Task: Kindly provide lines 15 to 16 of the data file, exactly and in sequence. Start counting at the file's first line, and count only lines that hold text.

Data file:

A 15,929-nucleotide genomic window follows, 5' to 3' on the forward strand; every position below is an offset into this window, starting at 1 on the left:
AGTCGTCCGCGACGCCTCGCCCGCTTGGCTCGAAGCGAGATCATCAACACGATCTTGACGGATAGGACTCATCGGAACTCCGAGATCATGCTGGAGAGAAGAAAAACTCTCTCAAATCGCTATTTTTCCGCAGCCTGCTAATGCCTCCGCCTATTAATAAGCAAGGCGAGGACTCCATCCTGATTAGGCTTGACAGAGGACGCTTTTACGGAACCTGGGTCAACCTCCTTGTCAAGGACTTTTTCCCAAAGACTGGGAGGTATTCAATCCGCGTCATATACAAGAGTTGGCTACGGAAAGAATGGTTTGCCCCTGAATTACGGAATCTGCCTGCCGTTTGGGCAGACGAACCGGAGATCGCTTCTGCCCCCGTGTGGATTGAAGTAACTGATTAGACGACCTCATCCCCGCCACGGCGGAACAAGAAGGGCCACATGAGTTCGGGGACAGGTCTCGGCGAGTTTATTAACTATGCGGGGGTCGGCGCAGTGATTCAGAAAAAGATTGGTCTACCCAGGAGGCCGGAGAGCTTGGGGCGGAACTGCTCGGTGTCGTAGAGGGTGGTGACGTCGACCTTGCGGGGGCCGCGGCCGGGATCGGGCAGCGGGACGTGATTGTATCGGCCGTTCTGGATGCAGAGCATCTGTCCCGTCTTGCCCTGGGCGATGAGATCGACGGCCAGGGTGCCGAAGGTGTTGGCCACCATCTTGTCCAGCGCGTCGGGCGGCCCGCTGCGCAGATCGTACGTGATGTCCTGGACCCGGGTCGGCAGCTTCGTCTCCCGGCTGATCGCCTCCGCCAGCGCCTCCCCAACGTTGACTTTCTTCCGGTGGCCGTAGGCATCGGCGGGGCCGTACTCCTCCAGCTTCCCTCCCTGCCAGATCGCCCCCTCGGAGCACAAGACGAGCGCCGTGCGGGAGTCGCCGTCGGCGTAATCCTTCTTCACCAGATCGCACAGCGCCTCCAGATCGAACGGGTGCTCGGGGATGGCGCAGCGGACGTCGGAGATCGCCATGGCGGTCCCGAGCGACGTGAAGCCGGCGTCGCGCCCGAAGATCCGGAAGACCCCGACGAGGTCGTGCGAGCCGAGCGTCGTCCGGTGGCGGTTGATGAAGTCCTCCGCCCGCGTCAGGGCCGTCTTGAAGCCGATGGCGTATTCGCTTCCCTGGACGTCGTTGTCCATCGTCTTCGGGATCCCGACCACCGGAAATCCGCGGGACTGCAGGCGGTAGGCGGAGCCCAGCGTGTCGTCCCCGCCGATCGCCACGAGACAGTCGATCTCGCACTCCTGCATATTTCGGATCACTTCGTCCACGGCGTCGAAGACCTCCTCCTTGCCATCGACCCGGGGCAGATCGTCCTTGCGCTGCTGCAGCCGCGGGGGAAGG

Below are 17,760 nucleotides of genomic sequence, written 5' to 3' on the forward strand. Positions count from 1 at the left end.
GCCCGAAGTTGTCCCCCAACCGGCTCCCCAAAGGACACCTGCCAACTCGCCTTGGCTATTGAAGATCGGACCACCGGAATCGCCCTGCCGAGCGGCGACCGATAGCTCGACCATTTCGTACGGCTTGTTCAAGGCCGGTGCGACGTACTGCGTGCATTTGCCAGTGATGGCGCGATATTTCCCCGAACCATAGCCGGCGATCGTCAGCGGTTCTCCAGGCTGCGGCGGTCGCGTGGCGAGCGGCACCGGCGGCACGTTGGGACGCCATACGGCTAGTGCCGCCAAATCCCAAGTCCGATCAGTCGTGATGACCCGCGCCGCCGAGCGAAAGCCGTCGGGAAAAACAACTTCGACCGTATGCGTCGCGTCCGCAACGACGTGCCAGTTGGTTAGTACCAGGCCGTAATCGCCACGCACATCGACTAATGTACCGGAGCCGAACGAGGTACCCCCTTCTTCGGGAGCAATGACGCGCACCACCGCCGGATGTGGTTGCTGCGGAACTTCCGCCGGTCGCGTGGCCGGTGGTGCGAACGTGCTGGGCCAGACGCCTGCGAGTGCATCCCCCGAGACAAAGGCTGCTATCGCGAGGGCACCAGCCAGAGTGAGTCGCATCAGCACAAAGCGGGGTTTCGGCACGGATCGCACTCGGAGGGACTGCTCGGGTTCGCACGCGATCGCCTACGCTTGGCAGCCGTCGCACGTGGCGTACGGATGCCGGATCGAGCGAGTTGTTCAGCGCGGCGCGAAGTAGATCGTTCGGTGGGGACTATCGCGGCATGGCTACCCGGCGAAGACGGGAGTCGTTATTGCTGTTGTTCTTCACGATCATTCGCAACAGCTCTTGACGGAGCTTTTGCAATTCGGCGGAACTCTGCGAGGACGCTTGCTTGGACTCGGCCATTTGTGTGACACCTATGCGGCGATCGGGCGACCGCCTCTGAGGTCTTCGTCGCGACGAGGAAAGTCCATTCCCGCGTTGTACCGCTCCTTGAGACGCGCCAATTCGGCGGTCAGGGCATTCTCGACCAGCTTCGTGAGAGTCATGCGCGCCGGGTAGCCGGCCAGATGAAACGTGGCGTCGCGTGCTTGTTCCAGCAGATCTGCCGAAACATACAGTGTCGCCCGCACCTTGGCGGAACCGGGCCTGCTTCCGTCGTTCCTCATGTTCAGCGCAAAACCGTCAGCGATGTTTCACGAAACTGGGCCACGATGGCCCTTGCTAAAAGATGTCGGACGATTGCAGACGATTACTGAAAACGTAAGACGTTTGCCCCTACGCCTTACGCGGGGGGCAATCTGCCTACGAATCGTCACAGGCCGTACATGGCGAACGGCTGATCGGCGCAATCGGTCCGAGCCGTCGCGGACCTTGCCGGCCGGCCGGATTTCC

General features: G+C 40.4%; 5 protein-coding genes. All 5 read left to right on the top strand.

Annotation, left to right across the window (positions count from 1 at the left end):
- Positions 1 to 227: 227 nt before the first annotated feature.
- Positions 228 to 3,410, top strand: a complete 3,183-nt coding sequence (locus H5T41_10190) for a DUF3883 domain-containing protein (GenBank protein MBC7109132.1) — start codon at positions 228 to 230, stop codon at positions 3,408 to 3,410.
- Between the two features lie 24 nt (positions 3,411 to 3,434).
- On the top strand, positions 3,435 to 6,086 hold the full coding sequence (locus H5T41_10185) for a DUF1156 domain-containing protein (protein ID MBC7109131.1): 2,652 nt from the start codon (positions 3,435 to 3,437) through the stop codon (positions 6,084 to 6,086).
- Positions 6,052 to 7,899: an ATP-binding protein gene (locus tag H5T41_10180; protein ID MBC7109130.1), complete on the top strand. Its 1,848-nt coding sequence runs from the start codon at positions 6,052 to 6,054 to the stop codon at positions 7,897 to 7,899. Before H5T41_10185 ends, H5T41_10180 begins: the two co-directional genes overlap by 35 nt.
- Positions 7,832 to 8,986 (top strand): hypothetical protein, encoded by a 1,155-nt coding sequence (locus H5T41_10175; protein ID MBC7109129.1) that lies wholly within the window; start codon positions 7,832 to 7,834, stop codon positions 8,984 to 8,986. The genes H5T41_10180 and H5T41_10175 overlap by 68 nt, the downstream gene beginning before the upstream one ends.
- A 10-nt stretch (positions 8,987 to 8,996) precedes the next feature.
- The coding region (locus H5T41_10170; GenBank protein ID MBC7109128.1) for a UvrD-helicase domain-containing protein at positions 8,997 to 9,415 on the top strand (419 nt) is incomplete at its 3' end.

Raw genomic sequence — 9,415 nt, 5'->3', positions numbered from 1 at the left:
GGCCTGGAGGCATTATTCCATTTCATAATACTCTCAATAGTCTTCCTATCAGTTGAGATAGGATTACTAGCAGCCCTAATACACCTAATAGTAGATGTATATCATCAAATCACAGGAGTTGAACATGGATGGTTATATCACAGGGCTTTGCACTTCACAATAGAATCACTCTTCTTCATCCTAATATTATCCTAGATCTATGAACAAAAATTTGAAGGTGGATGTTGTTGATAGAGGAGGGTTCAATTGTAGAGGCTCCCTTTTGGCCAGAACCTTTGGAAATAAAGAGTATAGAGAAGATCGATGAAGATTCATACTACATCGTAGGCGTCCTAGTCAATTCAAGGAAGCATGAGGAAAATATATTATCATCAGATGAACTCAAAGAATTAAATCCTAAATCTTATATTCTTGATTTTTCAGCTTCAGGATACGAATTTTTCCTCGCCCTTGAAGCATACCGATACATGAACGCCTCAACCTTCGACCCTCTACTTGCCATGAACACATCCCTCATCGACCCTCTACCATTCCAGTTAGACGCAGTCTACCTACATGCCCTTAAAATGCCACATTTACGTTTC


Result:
Raw genomic sequence — 9,415 nt, 5'->3', positions numbered from 1 at the left:
GGCCTGGAGGCATTATTCCATTTCATAATACTCTCAATAGTCTTCCTATCAGTTGAGATAGGATTACTAGCAGCCCTAATACACCTAATAGTAGATGTATATCATCAAATCACAGGAGTTGAACATGGATGGTTATATCACAGGGCTTTGCACTTCACAATAGAATCACTCTTCTTCATCCTAATATTATCCTAGATCTATGAACAAAAATTTGAAGGTGGATGTTGTTGATAGAGGAGGGTTCAATTGTAGAGGCTCCCTTTTGGCCAGAACCTTTGGAAATAAAGAGTATAGAGAAGATCGATGAAGATTCATACTACATCGTAGGCGTCCTAGTCAATTCAAGGAAGCATGAGGAAAATATATTATCATCAGATGAACTCAAAGAATTAAATCCTAAATCTTATATTCTTGATTTTTCAGCTTCAGGATACGAATTTTTCCTCGCCCTTGAAGCATACCGATACATGAACGCCTCAACCTTCGACCCTCTACTTGCCATGAACACATCCCTCATCGACCCTCTACCATTCCAGTTAGACGCAGTCTACCTACATGCCCTTAAAATGCCACATTTACGTTTC